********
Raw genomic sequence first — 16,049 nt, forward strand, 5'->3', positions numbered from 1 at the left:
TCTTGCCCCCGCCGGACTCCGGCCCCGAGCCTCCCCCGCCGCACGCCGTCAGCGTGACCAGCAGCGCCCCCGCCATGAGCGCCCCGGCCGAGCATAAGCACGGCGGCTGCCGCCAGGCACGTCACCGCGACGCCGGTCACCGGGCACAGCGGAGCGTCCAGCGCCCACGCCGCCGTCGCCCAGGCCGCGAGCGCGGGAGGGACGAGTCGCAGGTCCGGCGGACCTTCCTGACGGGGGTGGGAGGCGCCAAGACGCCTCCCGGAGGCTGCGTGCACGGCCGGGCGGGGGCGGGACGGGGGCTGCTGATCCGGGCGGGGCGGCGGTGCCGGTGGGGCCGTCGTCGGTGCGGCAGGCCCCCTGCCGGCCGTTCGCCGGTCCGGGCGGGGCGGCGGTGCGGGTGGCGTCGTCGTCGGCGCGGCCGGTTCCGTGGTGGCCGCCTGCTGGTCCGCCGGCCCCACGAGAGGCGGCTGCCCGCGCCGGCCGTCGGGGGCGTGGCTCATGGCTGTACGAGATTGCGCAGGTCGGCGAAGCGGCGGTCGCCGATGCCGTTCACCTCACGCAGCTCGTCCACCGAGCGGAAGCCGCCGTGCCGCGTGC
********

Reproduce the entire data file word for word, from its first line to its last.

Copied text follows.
Raw genomic sequence first — 16,049 nt, forward strand, 5'->3', positions numbered from 1 at the left:
TCTTGCCCCCGCCGGACTCCGGCCCCGAGCCTCCCCCGCCGCACGCCGTCAGCGTGACCAGCAGCGCCCCCGCCATGAGCGCCCCGGCCGAGCATAAGCACGGCGGCTGCCGCCAGGCACGTCACCGCGACGCCGGTCACCGGGCACAGCGGAGCGTCCAGCGCCCACGCCGCCGTCGCCCAGGCCGCGAGCGCGGGAGGGACGAGTCGCAGGTCCGGCGGACCTTCCTGACGGGGGTGGGAGGCGCCAAGACGCCTCCCGGAGGCTGCGTGCACGGCCGGGCGGGGGCGGGACGGGGGCTGCTGATCCGGGCGGGGCGGCGGTGCCGGTGGGGCCGTCGTCGGTGCGGCAGGCCCCCTGCCGGCCGTTCGCCGGTCCGGGCGGGGCGGCGGTGCGGGTGGCGTCGTCGTCGGCGCGGCCGGTTCCGTGGTGGCCGCCTGCTGGTCCGCCGGCCCCACGAGAGGCGGCTGCCCGCGCCGGCCGTCGGGGGCGTGGCTCATGGCTGTACGAGATTGCGCAGGTCGGCGAAGCGGCGGTCGCCGATGCCGTTCACCTCACGCAGCTCGTCCACCGAGCGGAAGCCGCCGTGCCGCGTGC